Legal Ethics

Okla. Lawyer Gets Probation re Addiction Self-Reported to Bar Authorities After Arrest

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An Oklahoma lawyer who admittedly used illegal drugs but self-reported to attorney disciplinary authorities after she was arrested for felony prescription forgery and sought treatment has been put on probation.

Saying that discipline must be tailored to fit the facts of each specific case, the Oklahoma Supreme Court held in an opinion yesterday that Tracy Smith Zahl should, in essence, be rewarded for stepping up to the situation, promptly informing disciplinary authorities of misconduct about which they might otherwise never have been aware (no criminal case was pursued against her) and, despite a brief relapse or two, successfully pursuing treatment.

Arrested on June 10, 2008 by Oklahoma City police, she entered an inpatient treatment program on June 11, 2008 and contacted the Oklahoma Bar Association by letter on June 19, 2008.

She cooperated with disciplinary authorities, obtained treatment for her addiction to prescription pain medication and at no point were any of her clients harmed, the opinion notes.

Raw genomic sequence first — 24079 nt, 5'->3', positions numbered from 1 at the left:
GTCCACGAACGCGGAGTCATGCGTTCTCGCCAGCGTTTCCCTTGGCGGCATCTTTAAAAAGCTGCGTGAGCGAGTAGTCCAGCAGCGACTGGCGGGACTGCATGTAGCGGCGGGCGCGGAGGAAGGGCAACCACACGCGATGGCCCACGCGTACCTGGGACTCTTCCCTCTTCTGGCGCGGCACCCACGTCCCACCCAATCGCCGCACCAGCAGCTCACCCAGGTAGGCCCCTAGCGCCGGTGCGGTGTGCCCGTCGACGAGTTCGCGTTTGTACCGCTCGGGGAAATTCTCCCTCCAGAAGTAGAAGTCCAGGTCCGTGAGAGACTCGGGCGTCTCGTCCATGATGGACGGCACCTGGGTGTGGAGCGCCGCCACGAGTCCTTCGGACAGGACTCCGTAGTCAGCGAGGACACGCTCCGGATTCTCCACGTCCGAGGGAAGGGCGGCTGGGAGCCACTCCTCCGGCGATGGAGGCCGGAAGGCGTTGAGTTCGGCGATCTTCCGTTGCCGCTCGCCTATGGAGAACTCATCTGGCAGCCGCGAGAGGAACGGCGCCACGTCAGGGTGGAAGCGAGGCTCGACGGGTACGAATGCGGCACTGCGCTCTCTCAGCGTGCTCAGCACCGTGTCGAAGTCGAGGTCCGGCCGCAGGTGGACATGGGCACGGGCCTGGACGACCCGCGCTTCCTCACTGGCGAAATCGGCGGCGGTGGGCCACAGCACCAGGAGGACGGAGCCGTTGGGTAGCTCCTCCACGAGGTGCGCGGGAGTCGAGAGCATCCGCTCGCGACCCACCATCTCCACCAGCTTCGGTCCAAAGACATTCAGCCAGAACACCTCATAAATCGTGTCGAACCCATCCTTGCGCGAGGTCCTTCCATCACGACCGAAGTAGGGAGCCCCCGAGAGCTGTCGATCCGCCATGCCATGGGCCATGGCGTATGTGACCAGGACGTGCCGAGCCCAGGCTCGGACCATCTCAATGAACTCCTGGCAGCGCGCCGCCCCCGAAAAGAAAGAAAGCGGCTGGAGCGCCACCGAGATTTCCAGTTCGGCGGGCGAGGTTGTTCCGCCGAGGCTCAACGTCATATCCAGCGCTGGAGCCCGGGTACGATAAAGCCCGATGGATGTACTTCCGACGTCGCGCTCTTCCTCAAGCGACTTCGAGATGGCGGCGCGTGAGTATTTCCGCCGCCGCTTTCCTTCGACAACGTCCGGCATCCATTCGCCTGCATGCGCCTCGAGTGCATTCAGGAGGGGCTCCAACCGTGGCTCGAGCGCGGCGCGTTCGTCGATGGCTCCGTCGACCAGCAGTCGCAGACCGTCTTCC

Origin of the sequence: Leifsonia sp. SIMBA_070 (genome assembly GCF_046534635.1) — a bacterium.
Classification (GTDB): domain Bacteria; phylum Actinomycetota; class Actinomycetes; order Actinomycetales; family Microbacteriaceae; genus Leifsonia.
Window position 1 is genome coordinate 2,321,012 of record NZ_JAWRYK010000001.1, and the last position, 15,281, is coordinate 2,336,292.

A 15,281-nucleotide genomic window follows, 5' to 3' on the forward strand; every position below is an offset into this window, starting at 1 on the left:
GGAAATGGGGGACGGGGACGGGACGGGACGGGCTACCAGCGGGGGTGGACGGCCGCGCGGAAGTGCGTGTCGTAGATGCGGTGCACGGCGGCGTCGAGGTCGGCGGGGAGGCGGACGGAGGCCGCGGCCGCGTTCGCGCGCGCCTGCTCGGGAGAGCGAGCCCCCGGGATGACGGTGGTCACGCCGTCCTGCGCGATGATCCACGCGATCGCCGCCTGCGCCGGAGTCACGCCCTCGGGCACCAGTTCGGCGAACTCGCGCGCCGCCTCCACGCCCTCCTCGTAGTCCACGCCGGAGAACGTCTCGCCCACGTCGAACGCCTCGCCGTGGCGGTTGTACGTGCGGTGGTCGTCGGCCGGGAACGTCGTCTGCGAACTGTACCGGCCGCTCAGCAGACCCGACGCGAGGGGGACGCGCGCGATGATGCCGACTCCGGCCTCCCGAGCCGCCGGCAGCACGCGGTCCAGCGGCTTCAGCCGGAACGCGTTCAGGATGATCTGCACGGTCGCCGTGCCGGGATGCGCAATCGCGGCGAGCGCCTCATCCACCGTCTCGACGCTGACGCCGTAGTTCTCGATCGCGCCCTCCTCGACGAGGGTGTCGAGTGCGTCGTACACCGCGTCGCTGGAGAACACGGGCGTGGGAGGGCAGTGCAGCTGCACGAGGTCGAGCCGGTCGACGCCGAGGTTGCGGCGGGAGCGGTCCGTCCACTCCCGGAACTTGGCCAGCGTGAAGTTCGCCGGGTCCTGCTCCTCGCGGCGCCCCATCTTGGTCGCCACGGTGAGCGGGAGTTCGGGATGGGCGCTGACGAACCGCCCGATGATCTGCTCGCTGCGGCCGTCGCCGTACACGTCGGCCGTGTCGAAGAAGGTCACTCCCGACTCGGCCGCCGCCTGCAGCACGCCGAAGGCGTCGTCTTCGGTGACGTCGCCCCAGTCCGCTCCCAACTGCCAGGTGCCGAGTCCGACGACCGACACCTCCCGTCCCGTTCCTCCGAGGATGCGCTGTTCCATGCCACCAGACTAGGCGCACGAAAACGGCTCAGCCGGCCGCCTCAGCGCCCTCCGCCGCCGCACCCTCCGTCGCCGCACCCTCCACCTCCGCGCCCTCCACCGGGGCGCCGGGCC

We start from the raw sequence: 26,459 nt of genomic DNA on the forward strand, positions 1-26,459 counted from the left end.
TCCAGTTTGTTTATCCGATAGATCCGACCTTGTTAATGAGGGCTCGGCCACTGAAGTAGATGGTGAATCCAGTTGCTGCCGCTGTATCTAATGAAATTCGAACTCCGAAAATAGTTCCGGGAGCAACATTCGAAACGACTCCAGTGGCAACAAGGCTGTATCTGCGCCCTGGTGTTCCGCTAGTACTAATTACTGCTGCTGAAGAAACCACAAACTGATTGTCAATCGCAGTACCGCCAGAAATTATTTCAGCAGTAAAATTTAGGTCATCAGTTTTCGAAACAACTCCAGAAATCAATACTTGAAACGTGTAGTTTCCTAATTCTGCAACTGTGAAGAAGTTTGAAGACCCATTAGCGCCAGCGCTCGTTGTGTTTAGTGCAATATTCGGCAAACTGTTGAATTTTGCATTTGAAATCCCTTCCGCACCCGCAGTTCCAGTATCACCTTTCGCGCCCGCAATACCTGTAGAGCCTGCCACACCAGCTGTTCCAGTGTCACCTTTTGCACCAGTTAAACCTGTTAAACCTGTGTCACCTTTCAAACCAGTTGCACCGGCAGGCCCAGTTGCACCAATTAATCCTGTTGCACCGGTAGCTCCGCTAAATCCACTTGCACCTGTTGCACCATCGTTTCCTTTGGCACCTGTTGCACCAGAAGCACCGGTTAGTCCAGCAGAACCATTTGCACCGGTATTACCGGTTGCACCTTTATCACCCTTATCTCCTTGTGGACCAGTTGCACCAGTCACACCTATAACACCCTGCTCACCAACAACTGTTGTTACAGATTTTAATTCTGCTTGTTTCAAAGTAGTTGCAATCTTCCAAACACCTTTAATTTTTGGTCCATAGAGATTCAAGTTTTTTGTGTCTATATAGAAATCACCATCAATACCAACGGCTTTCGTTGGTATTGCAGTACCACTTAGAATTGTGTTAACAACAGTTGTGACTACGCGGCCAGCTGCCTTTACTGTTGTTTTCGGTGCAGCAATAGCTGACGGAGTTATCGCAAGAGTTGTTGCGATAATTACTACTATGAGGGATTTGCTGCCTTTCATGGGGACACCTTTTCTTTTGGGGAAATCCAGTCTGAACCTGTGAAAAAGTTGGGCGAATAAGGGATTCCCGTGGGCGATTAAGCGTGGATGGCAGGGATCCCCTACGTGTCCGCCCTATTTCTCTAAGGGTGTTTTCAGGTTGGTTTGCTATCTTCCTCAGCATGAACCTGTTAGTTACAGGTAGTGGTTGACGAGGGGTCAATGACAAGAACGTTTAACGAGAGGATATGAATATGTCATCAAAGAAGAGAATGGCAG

Imposing a deferred one-year suspension, subject to her compliance with the terms of probation, the court explained:

“We must fashion discipline that will sufficiently deter the respondent and other members of the bar from similar misconduct. The respondent in the case at bar committed the criminal offense of attempting to obtain a controlled dangerous substance by forgery or fraud. This is serious misconduct and it is not to be taken lightly. The respondent also had obtained drugs by forged prescription in the weeks prior to her arrest. The respondent has not been charged with or convicted of any crime nor has she any previous disciplinary history. …

“Counsel for the bar [said] that the respondent cooperated fully and frankly with the bar and had done everything she could do to address her problem and facilitate her recovery. No clients were involved or harmed. We agree with the bar that the evidence overwhelmingly demonstrates that respondent’s problems were a result of her addiction to highly addictive pain medication. The respondent’s conduct in confronting her addiction and seeking treatment, her self-reporting to the bar and her forthrightness and cooperation throughout the disciplinary process serves as an example to other lawyers who are addicted. …

“This court will, where appropriate, look favorably on those who are self-motivated to confront their addictions, exhibit a sincere commitment to rehabilitation, openly admit their conduct and seek help before disciplinary charges are filed.”

Hat tip: Legal Profession Blog.

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